Dating Factory ID’s

A Cigar History Museum EXCLUSIVE

by Tony Hyman

© Tony Hyman

Minor changes for clarity: May, 2011

    Federal tax laws required all cigar boxes made in the U.S. to have:

            [1]  tax stamps (1863-1959),

            [2]  factory I.D.’s (1866-1960’s),

            [3]  caution notices (1868-1959)

            [4]  tax class notices (1917-1959)

    Cigar makers were required to identify themselves on cigar boxes between 1866 and 1959, and in modified form for a few decades thereafter. ID’s were an important element in the war on tax evaders because they told a tax inspector three vital facts: who made the cigars, where the factory was located, and how many cigars were in the box. Factory IDs are the only printed matter on a cigar box you can count on to be true.

Tin and Glass ID’s

    Tin was authorized for cigar boxes in 1870. From the beginning ID’s were required to be permanently stamped into the tin. The example [left] shows an ID in which the factory number is being changed because the company who owned the brand switched cigar makers. Fortunately for the guy who had to hand-make the change on already existing cans, both the old and new factory were in PA’s huge 9th Tax district, specialists in custom brands.

    Glass has always been legal packing for cigars, but ID’s were required to be molded into the glass.

    ID’s on glass and tin do not appear to be of dating use.

There’s more about using government regulations to date cigar boxes.

NCM Home           Dating Cigar Boxes


                                                           Type VI:  novelty

      A minimum type size was specified but a great deal of flexibility in ID form was permitted.  As a result, numerous variants of ID’s exist, some quite elaborate like the combination trade mark and ID eagle used by a mid 1880’s California cigar factory.

    As a cost-cutting move (saving one die stamping at the box maker) a few 19th century factories put their ID in a single line form on the top of the box under the top brand. Not illustrated.

    A handful of cigar makers, like Florida’s Eduardo H. Gato, chose huge distinctive ID’s covering the bottom of the box as another form of trade mark. At least one company continued giant ID’s into the 50’s.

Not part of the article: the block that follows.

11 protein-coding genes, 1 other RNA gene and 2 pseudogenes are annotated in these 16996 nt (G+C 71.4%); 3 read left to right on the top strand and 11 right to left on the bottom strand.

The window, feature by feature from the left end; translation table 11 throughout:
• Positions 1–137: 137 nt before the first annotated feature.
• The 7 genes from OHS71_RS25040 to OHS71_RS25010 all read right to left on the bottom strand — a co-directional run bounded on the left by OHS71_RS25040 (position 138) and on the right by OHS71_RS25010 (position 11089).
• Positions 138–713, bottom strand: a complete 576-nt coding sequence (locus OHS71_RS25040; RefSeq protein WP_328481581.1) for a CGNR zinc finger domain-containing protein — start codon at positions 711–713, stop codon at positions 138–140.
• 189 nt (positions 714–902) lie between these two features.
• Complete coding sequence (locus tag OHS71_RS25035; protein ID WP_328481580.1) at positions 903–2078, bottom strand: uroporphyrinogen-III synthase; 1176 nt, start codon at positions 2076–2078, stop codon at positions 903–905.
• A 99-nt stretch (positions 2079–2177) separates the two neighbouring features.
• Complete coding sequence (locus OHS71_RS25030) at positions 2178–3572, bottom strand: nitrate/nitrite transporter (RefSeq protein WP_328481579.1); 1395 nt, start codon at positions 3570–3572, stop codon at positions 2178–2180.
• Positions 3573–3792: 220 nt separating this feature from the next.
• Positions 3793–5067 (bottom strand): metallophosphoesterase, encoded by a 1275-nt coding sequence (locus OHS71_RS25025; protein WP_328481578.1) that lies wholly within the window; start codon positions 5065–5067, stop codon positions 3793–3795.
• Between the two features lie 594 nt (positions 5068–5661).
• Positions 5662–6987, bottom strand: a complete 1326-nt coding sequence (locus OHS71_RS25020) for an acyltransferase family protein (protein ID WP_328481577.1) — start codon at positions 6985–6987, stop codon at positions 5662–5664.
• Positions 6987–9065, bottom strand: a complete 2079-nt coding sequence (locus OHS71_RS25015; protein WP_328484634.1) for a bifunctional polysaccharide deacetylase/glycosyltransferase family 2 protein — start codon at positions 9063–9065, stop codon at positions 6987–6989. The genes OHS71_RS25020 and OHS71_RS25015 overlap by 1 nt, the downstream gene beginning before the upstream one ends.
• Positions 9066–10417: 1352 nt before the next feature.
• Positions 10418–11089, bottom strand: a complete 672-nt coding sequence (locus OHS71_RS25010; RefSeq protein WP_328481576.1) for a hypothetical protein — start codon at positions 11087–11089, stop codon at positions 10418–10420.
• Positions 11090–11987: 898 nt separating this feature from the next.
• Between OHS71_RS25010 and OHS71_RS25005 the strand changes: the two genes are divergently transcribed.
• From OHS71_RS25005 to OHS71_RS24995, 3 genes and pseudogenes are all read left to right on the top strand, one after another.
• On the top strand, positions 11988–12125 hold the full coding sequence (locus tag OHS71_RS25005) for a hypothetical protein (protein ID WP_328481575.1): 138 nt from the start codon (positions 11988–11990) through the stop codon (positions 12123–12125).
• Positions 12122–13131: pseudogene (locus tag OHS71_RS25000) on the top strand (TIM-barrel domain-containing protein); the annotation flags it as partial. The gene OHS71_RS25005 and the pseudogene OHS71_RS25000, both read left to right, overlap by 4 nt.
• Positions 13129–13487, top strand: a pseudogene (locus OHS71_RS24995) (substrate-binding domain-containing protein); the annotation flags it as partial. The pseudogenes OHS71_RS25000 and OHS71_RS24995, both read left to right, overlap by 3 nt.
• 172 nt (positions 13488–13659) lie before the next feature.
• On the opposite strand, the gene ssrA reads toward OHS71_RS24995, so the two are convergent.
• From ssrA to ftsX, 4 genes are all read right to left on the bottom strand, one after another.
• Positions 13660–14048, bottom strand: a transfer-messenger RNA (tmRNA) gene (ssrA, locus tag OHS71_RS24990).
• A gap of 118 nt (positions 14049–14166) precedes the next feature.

Novelty ID’s are in the minority, and are of little use in dating.



Type IV:  three line ID  1883-1910 

    By the mid 1880’s the three line ID had taken over.

It is found on 95% of wooden cigar boxes for the next 35 years (the Golden Age of Cigars). 

Type V: ID w/notice  1910 - 1959

    After 1910, the 3-line ID was still used, but also printed on the bottom was the Caution Notice and, in the 1920’s the Tax Paid notice. The ID was frequently printed as a single line. The law required the Caution Notice to repeat the factory number and tax district. Printed, rather than incised, ID’s became acceptable as cardboard boxes became commonplace.


Type II:  round with name  1872-1880

    After 1872 boxes could be incised with a round ID the size of a quarter containing the maker’s name in the top arc, tax district and state in the bottom arc and number of cigars in the center. This Type II ID (far left) is used throughout the 1870’s, making it easy to identify boxes from that decade.

Type III:  round with factory number     


    In 1880 the maker’s name was replaced by the federally assigned factory number in the top arc. The law requiring this style was not long lived, permitting type IV three line ID’s in 1883. Round type III ID’s can not be relied upon to date a box as they remained legal after 1883, just not required, and a few companies used them for decades.


    In general, when you see one of these hot branded ID’s, think “1860’s style” box, though the style actually  overlaps to the mid 1870’s. 

    The combination of hot brand and caution notice dates a box 1868-1872±.       

    You may find a late 1870’s box with a branded I.D. like the 1878 J.T.LEWIS. It was legal but not common. Most boxmakers and cigar factories  abandoned hot branding the minute it was legal to to so.


Six types of I.D. can help date a box.

Type I:  hot branded                    


    The feds called this info the “factory brand” because it was required to be hot branded with iron dies like the crates and barrels of an earlier age. Collectors and historians call them “ID’s” to avoid confusion with trademark brand names.

    Neither size nor placement of ID’s was regulated until 1872. Usually found on the bottom of a box, ID’s are also on fronts, backs and sides.

    Hot branding was slow and dangerous in the hands of amateurs. After numerous fires and injuries, the specifications for IDs were changed as part of the Revenue Act of 1872.


      Only a few thousand cigar factories existed during the hot brand era, so boxes from this period are scarce. Branding irons are even more rare.

   Hot brand era boxes are often quite plain with no inner, making an 1866 box like this picturing Gen. Grant between the Civil War and his Presidency particularly desirable.

    Box made in Binghampton, one of NY’s many 21st Tax District cigar towns.